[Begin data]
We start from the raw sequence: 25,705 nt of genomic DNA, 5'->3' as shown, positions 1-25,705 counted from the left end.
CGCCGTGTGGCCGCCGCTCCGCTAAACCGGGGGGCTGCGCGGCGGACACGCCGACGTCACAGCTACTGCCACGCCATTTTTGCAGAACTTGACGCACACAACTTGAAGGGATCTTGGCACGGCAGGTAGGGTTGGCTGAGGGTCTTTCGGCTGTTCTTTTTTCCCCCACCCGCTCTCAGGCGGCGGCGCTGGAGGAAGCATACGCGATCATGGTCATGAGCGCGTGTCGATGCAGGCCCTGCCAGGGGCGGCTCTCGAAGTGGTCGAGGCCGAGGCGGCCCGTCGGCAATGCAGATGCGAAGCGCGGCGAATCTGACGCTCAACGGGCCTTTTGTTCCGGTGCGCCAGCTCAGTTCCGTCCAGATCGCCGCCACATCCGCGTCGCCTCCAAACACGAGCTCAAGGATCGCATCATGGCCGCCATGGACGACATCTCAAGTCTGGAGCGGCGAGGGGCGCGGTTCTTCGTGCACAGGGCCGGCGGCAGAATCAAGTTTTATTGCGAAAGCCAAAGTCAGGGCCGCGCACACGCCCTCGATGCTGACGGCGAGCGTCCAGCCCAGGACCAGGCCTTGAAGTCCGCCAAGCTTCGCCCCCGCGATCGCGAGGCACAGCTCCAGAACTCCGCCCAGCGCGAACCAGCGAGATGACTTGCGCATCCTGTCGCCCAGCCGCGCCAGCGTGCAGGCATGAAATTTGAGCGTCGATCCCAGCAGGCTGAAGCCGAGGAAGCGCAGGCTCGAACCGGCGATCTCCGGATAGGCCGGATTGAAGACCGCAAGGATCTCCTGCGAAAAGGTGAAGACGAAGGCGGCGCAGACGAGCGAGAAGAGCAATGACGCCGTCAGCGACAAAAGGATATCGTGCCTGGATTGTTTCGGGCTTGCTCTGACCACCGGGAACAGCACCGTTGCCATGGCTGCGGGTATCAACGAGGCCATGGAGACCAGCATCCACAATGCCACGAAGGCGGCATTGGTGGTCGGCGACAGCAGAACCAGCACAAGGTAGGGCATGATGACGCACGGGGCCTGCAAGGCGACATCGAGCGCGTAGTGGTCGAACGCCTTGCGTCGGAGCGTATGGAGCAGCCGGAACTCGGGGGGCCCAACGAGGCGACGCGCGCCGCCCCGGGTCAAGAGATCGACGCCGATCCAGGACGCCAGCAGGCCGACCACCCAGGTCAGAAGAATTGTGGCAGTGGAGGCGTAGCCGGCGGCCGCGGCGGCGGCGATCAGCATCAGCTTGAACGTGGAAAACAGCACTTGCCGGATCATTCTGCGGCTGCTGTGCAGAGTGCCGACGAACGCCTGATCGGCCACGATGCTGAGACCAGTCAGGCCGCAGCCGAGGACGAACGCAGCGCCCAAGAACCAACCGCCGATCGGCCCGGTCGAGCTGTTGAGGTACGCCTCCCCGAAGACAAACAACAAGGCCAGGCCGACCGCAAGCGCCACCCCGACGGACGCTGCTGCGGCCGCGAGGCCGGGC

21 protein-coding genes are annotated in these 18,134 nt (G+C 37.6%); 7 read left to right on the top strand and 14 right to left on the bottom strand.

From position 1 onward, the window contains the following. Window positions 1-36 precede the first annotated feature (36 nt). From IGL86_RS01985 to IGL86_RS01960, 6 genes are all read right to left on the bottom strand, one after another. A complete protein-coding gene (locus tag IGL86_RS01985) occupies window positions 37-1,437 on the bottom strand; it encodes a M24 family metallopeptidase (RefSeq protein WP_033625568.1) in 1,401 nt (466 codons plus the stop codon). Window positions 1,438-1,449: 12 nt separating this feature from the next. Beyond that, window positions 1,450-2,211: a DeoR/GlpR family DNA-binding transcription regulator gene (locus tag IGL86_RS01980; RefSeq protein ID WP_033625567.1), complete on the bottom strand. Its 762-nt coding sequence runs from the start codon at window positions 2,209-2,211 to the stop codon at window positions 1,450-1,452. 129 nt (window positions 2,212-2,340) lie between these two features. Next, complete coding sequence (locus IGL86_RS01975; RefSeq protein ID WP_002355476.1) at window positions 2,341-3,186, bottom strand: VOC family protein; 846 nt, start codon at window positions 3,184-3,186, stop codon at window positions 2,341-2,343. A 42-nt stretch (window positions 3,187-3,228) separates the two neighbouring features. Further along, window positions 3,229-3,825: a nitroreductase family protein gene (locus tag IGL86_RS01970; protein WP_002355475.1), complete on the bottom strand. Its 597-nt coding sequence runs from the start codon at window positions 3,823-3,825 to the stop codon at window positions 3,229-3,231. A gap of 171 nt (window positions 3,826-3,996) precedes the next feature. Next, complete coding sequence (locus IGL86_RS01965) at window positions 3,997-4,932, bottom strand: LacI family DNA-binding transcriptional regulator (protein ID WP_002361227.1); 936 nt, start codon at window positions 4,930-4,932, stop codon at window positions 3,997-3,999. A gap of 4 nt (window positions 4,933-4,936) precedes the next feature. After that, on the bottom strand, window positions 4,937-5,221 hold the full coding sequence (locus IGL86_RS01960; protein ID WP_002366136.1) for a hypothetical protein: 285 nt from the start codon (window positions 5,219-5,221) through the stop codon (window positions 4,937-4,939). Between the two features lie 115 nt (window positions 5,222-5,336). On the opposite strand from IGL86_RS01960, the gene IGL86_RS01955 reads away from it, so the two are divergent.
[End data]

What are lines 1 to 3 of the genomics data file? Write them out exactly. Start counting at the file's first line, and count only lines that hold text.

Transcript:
We start from the raw sequence: 25,705 nt of genomic DNA, 5'->3' as shown, positions 1-25,705 counted from the left end.
CGCCGTGTGGCCGCCGCTCCGCTAAACCGGGGGGCTGCGCGGCGGACACGCCGACGTCACAGCTACTGCCACGCCATTTTTGCAGAACTTGACGCACACAACTTGAAGGGATCTTGGCACGGCAGGTAGGGTTGGCTGAGGGTCTTTCGGCTGTTCTTTTTTCCCCCACCCGCTCTCAGGCGGCGGCGCTGGAGGAAGCATACGCGATCATGGTCATGAGCGCGTGTCGATGCAGGCCCTGCCAGGGGCGGCTCTCGAAGTGGTCGAGGCCGAGGCGGCCCGTCGGCAATGCAGATGCGAAGCGCGGCGAATCTGACGCTCAACGGGCCTTTTGTTCCGGTGCGCCAGCTCAGTTCCGTCCAGATCGCCGCCACATCCGCGTCGCCTCCAAACACGAGCTCAAGGATCGCATCATGGCCGCCATGGACGACATCTCAAGTCTGGAGCGGCGAGGGGCGCGGTTCTTCGTGCACAGGGCCGGCGGCAGAATCAAGTTTTATTGCGAAAGCCAAAGTCAGGGCCGCGCACACGCCCTCGATGCTGACGGCGAGCGTCCAGCCCAGGACCAGGCCTTGAAGTCCGCCAAGCTTCGCCCCCGCGATCGCGAGGCACAGCTCCAGAACTCCGCCCAGCGCGAACCAGCGAGATGACTTGCGCATCCTGTCGCCCAGCCGCGCCAGCGTGCAGGCATGAAATTTGAGCGTCGATCCCAGCAGGCTGAAGCCGAGGAAGCGCAGGCTCGAACCGGCGATCTCCGGATAGGCCGGATTGAAGACCGCAAGGATCTCCTGCGAAAAGGTGAAGACGAAGGCGGCGCAGACGAGCGAGAAGAGCAATGACGCCGTCAGCGACAAAAGGATATCGTGCCTGGATTGTTTCGGGCTTGCTCTGACCACCGGGAACAGCACCGTTGCCATGGCTGCGGGTATCAACGAGGCCATGGAGACCAGCATCCACAATGCCACGAAGGCGGCATTGGTGGTCGGCGACAGCAGAACCAGCACAAGGTAGGGCATGATGACGCACGGGGCCTGCAAGGCGACATCGAGCGCGTAGTGGTCGAACGCCTTGCGTCGGAGCGTATGGAGCAGCCGGAACTCGGGGGGCCCAACGAGGCGACGCGCGCCGCCCCGGGTCAAGAGATCGACGCCGATCCAGGACGCCAGCAGGCCGACCACCCAGGTCAGAAGAATTGTGGCAGTGGAGGCGTAGCCGGCGGCCGCGGCGGCGGCGATCAGCATCAGCTTGAACGTGGAAAACAGCACTTGCCGGATCATTCTGCGGCTGCTGTGCAGAGTGCCGACGAACGCCTGATCGGCCACGATGCTGAGACCAGTCAGGCCGCAGCCGAGGACGAACGCAGCGCCCAAGAACCAACCGCCGATCGGCCCGGTCGAGCTGTTGAGGTACGCCTCCCCGAAGACAAACAACAAGGCCAGGCCGACCGCAAGCGCCACCCCGACGGACGCTGCTGCGGCCGCGAGGCCGGGC

21 protein-coding genes are annotated in these 18,134 nt (G+C 37.6%); 7 read left to right on the top strand and 14 right to left on the bottom strand.